## Free Shells With Thickness Polarization

We know that a stressed-strained state appears in nonelectrical shells with all edges unfixed (free shells) under the effect of an external load. In this case, the extending strains and shears are small compared to the fiexural strains; the largest stresses are defined by the moments.

A similar stressed state is typical for free piezoceramic shells. Nevertheless, although the elasticity relations for free nonelectrical shells have a form similar to that for shells with fixed edges, we observe quite a different situation in the theory of piezoelectrical shells.

Let us formulate hypotheses for the theory of free electroelastic shells with electrode-covered faces. Note that this theory can be used to describe slowly-varying electroelastic states at a distance from the edges. Besides, in contrast to the previous cases, we cannot assume that a, in 2.8 is equal to unity, even in the roughest approximation, because the principal terms in some equations cancel each other while the less significant terms may become principal.

First Hypothesis

We assume that the principal stresses in the constitutive relations 2.14 vary with respect to 7 as

Second Hypothesis

We can neglect the stresses T33 compared to the principal stresses r„ in the constitutive relations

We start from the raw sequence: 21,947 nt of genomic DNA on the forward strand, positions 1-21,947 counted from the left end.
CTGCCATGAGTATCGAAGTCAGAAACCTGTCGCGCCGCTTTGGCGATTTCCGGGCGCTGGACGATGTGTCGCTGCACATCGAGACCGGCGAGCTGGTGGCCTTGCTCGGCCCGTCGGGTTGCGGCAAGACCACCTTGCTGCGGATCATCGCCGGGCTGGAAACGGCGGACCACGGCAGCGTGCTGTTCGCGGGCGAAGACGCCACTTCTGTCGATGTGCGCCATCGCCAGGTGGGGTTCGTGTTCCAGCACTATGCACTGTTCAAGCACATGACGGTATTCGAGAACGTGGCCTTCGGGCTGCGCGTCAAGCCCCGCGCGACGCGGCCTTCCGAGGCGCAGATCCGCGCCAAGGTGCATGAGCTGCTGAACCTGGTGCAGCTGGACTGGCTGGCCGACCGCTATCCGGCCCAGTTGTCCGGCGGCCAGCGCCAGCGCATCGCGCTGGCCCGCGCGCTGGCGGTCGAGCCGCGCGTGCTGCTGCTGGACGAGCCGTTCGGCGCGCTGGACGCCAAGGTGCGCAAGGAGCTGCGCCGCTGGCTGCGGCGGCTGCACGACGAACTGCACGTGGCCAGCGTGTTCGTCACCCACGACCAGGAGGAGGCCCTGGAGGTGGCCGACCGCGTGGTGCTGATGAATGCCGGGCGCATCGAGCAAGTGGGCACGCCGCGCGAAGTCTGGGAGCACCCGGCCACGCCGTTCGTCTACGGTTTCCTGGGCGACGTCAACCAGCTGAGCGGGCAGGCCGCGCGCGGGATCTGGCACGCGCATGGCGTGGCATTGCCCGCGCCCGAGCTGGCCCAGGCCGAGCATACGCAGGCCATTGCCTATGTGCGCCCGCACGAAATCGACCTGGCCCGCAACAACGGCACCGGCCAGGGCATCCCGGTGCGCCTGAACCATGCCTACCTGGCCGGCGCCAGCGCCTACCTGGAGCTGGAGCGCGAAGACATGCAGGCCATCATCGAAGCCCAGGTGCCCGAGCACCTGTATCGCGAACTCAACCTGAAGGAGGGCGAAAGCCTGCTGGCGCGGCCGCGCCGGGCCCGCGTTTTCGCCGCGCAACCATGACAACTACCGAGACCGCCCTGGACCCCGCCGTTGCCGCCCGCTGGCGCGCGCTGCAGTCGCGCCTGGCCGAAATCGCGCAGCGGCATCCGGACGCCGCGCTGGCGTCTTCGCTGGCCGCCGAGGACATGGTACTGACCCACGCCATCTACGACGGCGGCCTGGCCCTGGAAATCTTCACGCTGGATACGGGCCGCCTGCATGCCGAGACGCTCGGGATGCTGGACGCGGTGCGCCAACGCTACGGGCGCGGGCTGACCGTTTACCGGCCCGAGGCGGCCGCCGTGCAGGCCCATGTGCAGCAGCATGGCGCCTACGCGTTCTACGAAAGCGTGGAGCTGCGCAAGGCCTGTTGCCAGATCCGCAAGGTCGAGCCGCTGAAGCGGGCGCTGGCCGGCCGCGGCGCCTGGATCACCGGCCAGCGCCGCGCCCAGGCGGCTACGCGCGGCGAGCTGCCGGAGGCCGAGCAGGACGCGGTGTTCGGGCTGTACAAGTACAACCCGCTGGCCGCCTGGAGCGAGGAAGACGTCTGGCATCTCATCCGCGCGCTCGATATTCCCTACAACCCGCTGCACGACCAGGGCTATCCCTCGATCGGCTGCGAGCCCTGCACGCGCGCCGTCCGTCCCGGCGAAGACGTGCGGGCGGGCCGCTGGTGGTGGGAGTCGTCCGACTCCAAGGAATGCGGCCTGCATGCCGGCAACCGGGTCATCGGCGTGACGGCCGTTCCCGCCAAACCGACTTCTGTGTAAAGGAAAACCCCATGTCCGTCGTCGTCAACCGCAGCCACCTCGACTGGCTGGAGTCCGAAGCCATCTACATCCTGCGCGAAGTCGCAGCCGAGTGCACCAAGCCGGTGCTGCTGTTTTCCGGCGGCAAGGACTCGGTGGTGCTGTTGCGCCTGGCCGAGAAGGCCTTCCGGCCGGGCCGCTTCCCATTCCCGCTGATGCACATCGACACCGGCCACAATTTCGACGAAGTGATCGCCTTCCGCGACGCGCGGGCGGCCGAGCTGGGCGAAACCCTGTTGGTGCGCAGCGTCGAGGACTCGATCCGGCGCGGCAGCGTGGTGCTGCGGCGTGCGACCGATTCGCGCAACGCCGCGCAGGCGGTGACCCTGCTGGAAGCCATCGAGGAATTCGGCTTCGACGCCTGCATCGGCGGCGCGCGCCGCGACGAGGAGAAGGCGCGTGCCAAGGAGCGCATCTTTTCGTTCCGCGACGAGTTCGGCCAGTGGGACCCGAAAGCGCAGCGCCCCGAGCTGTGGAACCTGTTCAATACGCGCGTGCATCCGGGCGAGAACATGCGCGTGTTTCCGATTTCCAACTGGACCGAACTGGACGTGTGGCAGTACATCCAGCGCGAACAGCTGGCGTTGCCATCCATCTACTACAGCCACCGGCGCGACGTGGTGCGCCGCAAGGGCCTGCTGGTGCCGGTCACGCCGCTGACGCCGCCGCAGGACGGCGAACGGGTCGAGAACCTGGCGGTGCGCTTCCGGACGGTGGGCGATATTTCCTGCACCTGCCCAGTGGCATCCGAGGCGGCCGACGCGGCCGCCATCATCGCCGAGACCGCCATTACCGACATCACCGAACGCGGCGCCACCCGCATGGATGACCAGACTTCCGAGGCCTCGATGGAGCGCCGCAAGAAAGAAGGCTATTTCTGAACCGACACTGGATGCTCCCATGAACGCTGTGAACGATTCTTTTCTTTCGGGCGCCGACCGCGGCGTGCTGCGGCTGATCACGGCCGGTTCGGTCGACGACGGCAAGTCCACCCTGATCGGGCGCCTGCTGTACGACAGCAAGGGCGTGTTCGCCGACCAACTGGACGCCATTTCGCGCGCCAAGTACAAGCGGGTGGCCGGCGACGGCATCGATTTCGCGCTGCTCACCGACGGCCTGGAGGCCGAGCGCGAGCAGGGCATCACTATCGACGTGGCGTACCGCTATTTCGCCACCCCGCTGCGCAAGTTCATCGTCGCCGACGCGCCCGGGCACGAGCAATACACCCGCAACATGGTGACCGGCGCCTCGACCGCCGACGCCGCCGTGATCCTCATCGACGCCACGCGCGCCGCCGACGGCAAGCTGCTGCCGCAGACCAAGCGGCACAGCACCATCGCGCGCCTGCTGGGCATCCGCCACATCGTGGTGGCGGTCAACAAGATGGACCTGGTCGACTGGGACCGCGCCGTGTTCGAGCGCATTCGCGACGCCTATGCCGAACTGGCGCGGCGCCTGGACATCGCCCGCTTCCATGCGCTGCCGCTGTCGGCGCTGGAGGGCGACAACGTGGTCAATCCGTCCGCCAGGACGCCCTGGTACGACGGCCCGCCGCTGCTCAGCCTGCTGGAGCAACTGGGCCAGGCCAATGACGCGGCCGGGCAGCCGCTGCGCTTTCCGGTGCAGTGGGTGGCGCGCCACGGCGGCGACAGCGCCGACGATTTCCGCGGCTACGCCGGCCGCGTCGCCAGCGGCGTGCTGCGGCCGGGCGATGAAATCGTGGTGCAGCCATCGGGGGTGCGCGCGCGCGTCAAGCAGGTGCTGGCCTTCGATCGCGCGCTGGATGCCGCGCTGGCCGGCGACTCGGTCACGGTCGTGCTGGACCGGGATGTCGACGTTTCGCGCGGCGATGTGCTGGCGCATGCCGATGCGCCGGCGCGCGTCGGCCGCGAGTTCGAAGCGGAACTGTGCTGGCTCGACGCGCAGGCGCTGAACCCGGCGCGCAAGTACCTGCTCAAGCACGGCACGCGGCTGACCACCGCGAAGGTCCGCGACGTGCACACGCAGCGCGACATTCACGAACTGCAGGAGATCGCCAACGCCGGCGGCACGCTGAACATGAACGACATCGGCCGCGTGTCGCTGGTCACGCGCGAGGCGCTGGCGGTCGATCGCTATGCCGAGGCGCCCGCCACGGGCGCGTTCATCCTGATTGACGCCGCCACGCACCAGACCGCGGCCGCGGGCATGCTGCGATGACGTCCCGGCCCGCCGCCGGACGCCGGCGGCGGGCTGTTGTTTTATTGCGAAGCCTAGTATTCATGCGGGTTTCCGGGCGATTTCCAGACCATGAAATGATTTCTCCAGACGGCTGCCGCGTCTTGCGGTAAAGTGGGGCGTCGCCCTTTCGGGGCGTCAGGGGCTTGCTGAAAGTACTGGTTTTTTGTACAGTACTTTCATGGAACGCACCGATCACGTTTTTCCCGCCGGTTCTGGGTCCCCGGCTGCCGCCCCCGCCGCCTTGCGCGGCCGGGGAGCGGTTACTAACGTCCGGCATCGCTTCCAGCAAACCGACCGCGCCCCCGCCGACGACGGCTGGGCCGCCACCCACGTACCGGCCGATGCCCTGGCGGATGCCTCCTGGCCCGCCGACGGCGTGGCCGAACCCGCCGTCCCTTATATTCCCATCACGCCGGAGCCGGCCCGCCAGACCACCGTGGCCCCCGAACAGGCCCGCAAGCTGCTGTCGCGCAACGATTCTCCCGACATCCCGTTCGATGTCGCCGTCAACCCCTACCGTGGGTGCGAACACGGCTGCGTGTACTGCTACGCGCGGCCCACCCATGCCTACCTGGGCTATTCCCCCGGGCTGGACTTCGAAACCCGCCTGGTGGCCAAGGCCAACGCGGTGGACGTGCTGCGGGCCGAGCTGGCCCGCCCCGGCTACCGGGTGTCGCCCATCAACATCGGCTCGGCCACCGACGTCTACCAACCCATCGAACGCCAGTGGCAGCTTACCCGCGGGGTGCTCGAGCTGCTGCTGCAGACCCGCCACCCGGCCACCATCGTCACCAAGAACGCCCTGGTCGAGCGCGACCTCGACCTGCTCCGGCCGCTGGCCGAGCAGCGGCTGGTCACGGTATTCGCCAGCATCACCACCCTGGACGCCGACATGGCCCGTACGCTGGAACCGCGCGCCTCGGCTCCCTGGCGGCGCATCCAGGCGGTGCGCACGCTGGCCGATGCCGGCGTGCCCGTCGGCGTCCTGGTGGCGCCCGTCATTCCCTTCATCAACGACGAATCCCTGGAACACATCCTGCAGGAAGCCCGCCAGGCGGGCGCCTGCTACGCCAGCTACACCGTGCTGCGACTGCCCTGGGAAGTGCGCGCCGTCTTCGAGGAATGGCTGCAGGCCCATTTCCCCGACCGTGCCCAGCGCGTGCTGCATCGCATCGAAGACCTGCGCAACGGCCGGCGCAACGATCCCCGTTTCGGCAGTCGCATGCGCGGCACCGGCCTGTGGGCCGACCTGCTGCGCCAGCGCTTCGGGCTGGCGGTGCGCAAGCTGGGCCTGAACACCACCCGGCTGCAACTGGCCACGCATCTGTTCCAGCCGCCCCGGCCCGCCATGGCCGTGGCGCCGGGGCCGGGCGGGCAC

Third Hypothesis

As a result of the strain, an element perpendicular to the middle surface remains perpendicular, i.e.,

dVl dVl

and its elongation is

Fourth Hypothesis

The electrical potential is a quadratic function of 7

THEORY OF PIEZOELECTRIC SHELLSAND PIATF.S

where the second term is much greater than the other terms. From equation 11.5 we get

Fifth Hypothesis

The quantity Z)3 is independent of 7:

It follows from equations 11.3 and 11.4 that the displacements v, and V} are linear functions of 7:

We represent the sought-for quantities as functions of 7 (equations 11.1, 11.6, and 11.8) and substitute them into the first equation of 11.2 and the second equation of 2.14. Equating the coefficients at the same powers of 7, we get

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